It all started when a drum shop owner couldn’t get rid of three pesky guitarists. If it weren’t for those meddling kids and their gosh-darned guitars, Jim Marshall might
It all started when a drum shop owner couldn’t get rid of three pesky guitarists. If it weren’t for those meddling kids and their gosh-darned guitars, Jim Marshall might have made a name for himself selling drums. The pesky guitarists in question—Ritchie Blackmore, Big Jim Sullivan [the subject of PG’s February 2013 Forgotten Heroes feature], and Pete Townshend—were dissatisfied with their rigs. They yearned for more volume, more distortion, and the right sound. Marshall’s success in addressing those needs sealed the Lord of Loud’s legacy and forever changed the world of guitars and music.
In the early 1960s, after deciding to build handwired amps that rivaled Fender’s current stock, Marshall and his two closest cohorts—Ken Bran, a shop repairman, and Dudley Craven, an 18-year-old apprentice—began building Fender amp clones that used 5881 power tubes. Other small changes included Celestion 15-watt speakers compared to Fender’s preference for Jensen 15-watt models. After working with higher-gain preamp tubes—like the ECC83—and learning how different filters and capacitors had a transformative impact on the tone, Marshall heard a sound he knew guitarists would crave. Thus was born the iconic JTM45—which got its initials from Marshall’s son Jim Terry Marshall. A few years later, Marshall switched to KT66 tubes to create the even louder 100-watt Super Lead 1959. In 1968, the company dialed back the decibels with the unveiling of a 50-watt, small-box head that would be called the JMP—an acronym for “Jim Marshall Products.”
“What really makes this ’68 JMP unique among its brethren is that it was built in early 1968 and was one of two early prototypes that the company used to tweak things making the amp more efficient to build and still keeping it handwired,” says Gene Sinigalliano, owner of Ultra Sound Studios and Amp Sales. “Since the amplifier was a prototype, it is very likely that Jim Marshall or one of his top guys actually labored and constructed this specific plexi.” According to Sinigalliano, this particular Marshall model was an original design—a departure from the company’s first Fender Bassman-based amplifiers. Some of the long-lasting design shifts away from Marshall’s original recipe were the use of EL34 power tubes, a solid-state rectifier tube for more gain, and two separate channels— bright and normal. Guitarists such as Jimmy Page, Jimi Hendrix, and countless others would eventually blend the two channels to get some of the most iconic guitar tones of all time.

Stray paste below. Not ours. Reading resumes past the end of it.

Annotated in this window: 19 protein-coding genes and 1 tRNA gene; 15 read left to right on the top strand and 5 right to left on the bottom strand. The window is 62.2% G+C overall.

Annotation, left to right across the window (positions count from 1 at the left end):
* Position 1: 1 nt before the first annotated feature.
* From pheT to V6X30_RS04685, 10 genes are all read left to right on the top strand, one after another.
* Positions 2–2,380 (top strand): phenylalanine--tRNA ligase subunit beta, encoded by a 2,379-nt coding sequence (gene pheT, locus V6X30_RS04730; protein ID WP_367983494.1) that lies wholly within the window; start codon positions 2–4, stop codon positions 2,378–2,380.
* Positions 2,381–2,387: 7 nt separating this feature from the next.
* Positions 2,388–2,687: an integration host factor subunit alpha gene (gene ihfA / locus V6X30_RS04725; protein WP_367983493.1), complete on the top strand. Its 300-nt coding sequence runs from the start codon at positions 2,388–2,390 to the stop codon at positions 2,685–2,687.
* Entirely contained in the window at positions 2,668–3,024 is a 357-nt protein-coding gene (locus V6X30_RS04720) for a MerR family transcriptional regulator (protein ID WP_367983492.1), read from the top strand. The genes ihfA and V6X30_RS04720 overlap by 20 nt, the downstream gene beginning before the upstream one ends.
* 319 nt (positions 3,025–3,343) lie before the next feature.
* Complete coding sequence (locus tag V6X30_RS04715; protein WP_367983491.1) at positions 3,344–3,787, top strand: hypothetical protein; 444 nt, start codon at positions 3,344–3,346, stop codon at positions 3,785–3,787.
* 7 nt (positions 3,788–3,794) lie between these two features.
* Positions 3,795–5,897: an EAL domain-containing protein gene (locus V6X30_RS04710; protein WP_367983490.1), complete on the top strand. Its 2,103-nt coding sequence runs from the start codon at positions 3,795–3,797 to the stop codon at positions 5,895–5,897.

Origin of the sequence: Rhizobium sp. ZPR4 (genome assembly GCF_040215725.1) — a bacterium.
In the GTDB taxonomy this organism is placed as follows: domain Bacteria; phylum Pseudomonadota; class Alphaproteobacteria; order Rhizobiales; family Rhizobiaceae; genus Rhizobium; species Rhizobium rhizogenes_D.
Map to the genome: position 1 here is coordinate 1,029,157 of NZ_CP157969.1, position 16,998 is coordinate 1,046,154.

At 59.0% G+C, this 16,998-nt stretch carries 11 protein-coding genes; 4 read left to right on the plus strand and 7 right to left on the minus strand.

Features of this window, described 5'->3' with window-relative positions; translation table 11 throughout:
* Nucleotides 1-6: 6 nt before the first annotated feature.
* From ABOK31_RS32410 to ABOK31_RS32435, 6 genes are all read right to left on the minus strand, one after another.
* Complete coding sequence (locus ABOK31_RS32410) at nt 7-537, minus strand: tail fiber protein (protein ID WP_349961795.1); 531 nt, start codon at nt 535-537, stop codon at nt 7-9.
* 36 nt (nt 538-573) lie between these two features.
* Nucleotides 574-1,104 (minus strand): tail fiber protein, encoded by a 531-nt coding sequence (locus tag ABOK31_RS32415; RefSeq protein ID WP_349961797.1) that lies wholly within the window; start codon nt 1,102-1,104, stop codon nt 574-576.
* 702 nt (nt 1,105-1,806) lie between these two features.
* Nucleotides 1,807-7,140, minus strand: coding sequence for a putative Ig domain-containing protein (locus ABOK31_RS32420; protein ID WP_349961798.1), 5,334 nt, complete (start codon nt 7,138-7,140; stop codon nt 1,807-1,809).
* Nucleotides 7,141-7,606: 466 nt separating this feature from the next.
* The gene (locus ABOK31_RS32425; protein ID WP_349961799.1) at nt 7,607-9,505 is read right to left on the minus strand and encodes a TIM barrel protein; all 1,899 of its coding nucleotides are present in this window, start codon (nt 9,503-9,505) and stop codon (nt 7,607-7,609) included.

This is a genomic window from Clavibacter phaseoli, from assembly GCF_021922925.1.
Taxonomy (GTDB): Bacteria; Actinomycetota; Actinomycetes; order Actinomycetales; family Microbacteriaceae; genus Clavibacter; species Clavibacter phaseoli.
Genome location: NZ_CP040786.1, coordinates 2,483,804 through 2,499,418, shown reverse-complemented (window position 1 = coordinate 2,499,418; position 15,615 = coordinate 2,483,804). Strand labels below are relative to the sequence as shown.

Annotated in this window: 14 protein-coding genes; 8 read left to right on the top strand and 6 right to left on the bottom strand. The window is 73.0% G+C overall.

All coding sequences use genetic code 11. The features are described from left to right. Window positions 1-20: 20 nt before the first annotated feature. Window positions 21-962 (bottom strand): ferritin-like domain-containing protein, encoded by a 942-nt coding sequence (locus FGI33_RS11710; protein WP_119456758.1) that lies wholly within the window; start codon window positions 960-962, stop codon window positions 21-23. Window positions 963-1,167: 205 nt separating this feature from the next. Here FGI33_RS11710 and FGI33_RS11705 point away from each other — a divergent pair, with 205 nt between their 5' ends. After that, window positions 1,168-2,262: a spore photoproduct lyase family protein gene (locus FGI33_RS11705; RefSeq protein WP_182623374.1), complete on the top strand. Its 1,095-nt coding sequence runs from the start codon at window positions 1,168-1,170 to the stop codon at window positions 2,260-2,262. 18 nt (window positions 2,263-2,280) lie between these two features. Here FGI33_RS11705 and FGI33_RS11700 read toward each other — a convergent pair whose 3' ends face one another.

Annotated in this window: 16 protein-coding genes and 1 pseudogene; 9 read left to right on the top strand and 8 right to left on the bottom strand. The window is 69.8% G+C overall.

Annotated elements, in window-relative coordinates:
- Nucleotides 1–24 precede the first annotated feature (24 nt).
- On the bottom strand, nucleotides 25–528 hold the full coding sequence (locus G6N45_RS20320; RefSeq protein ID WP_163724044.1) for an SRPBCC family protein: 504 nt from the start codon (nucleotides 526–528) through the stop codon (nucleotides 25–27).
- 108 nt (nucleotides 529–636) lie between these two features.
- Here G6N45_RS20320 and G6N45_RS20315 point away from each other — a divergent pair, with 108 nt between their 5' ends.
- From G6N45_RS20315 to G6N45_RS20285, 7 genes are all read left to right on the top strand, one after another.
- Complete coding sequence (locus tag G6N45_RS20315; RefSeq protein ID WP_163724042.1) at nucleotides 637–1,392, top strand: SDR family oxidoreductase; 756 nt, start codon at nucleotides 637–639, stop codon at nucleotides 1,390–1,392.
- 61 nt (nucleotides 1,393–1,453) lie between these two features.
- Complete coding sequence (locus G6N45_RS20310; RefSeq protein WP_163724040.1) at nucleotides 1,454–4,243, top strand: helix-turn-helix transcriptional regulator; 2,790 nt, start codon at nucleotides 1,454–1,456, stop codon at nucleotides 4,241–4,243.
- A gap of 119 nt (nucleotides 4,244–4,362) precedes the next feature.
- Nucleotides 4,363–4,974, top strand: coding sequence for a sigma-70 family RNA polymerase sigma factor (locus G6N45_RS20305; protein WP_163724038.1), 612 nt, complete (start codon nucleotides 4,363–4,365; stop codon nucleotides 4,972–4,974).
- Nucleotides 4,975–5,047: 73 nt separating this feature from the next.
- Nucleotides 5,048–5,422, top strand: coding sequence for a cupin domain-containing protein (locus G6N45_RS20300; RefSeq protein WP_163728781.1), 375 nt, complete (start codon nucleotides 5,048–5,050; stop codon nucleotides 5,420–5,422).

“This particular plexi has Mullard EL34s, Mullard 12AX7s in the input, Amperex Bugle Boy and Mini Watt ECC83s,” says Sinigalliano. “All these tubes are similar to what was originally installed in this amp.” The 1968 straight-front 4x12 has Celestion pre-Rola G12-30 speakers with 041 cones, as well as its original basket-weave grille.
Aesthetically, 1968 marked the first year Marshall switched to using white-script logos instead of gold lettering. That year also marked the first time front panels bore the JMP (rather than JTM) designation. Further, ’68 saw one more Marshall evolution— the complete switchover from fret cloth to the basket-weave cab covering that had been partially instituted in late 1967.
A special thanks to Gene Sinigalliano and Ultra Sound Studios and Amp Sales for the opportunity to feature these fine pieces of gear and the story.
Watch the amp in action: